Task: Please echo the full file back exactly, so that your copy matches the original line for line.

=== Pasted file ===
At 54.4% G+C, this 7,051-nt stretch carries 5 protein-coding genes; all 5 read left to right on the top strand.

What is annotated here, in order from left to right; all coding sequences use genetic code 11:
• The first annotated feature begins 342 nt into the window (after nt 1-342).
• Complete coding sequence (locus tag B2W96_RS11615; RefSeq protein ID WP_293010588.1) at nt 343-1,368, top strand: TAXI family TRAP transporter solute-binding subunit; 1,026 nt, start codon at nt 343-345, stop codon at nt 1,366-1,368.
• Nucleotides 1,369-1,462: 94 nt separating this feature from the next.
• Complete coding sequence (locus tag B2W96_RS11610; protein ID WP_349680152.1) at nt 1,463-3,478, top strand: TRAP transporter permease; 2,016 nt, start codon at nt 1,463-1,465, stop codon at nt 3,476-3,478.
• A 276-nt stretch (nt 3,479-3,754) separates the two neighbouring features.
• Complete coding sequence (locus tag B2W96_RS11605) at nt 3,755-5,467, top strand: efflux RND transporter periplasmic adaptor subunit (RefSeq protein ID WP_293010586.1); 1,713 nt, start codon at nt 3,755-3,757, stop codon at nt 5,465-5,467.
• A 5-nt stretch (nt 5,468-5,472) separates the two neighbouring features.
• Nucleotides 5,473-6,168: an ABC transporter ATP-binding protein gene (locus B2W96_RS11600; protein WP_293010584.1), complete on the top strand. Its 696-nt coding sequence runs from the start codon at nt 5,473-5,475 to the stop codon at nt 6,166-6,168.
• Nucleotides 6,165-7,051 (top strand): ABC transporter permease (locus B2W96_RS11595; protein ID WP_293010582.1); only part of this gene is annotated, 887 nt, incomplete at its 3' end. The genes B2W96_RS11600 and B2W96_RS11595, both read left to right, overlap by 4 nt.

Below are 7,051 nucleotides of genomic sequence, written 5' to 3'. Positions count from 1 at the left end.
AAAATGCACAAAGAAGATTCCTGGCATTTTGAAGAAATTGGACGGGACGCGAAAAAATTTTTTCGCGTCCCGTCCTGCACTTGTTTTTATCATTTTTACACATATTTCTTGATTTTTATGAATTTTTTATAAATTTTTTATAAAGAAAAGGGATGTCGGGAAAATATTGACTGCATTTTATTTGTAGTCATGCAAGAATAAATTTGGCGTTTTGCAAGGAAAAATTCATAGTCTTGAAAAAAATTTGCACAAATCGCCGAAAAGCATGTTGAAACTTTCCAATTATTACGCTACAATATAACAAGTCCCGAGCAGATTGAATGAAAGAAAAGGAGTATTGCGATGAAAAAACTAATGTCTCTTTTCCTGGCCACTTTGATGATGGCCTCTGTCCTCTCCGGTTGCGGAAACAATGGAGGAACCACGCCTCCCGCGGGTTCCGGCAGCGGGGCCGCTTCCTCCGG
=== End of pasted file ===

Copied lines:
At 54.4% G+C, this 7,051-nt stretch carries 5 protein-coding genes; all 5 read left to right on the top strand.

What is annotated here, in order from left to right; all coding sequences use genetic code 11:
• The first annotated feature begins 342 nt into the window (after nt 1-342).
• Complete coding sequence (locus tag B2W96_RS11615; RefSeq protein ID WP_293010588.1) at nt 343-1,368, top strand: TAXI family TRAP transporter solute-binding subunit; 1,026 nt, start codon at nt 343-345, stop codon at nt 1,366-1,368.
• Nucleotides 1,369-1,462: 94 nt separating this feature from the next.
• Complete coding sequence (locus tag B2W96_RS11610; protein ID WP_349680152.1) at nt 1,463-3,478, top strand: TRAP transporter permease; 2,016 nt, start codon at nt 1,463-1,465, stop codon at nt 3,476-3,478.
• A 276-nt stretch (nt 3,479-3,754) separates the two neighbouring features.
• Complete coding sequence (locus tag B2W96_RS11605) at nt 3,755-5,467, top strand: efflux RND transporter periplasmic adaptor subunit (RefSeq protein ID WP_293010586.1); 1,713 nt, start codon at nt 3,755-3,757, stop codon at nt 5,465-5,467.
• A 5-nt stretch (nt 5,468-5,472) separates the two neighbouring features.
• Nucleotides 5,473-6,168: an ABC transporter ATP-binding protein gene (locus B2W96_RS11600; protein WP_293010584.1), complete on the top strand. Its 696-nt coding sequence runs from the start codon at nt 5,473-5,475 to the stop codon at nt 6,166-6,168.
• Nucleotides 6,165-7,051 (top strand): ABC transporter permease (locus B2W96_RS11595; protein ID WP_293010582.1); only part of this gene is annotated, 887 nt, incomplete at its 3' end. The genes B2W96_RS11600 and B2W96_RS11595, both read left to right, overlap by 4 nt.

Below are 7,051 nucleotides of genomic sequence, written 5' to 3'. Positions count from 1 at the left end.
AAAATGCACAAAGAAGATTCCTGGCATTTTGAAGAAATTGGACGGGACGCGAAAAAATTTTTTCGCGTCCCGTCCTGCACTTGTTTTTATCATTTTTACACATATTTCTTGATTTTTATGAATTTTTTATAAATTTTTTATAAAGAAAAGGGATGTCGGGAAAATATTGACTGCATTTTATTTGTAGTCATGCAAGAATAAATTTGGCGTTTTGCAAGGAAAAATTCATAGTCTTGAAAAAAATTTGCACAAATCGCCGAAAAGCATGTTGAAACTTTCCAATTATTACGCTACAATATAACAAGTCCCGAGCAGATTGAATGAAAGAAAAGGAGTATTGCGATGAAAAAACTAATGTCTCTTTTCCTGGCCACTTTGATGATGGCCTCTGTCCTCTCCGGTTGCGGAAACAATGGAGGAACCACGCCTCCCGCGGGTTCCGGCAGCGGGGCCGCTTCCTCCGG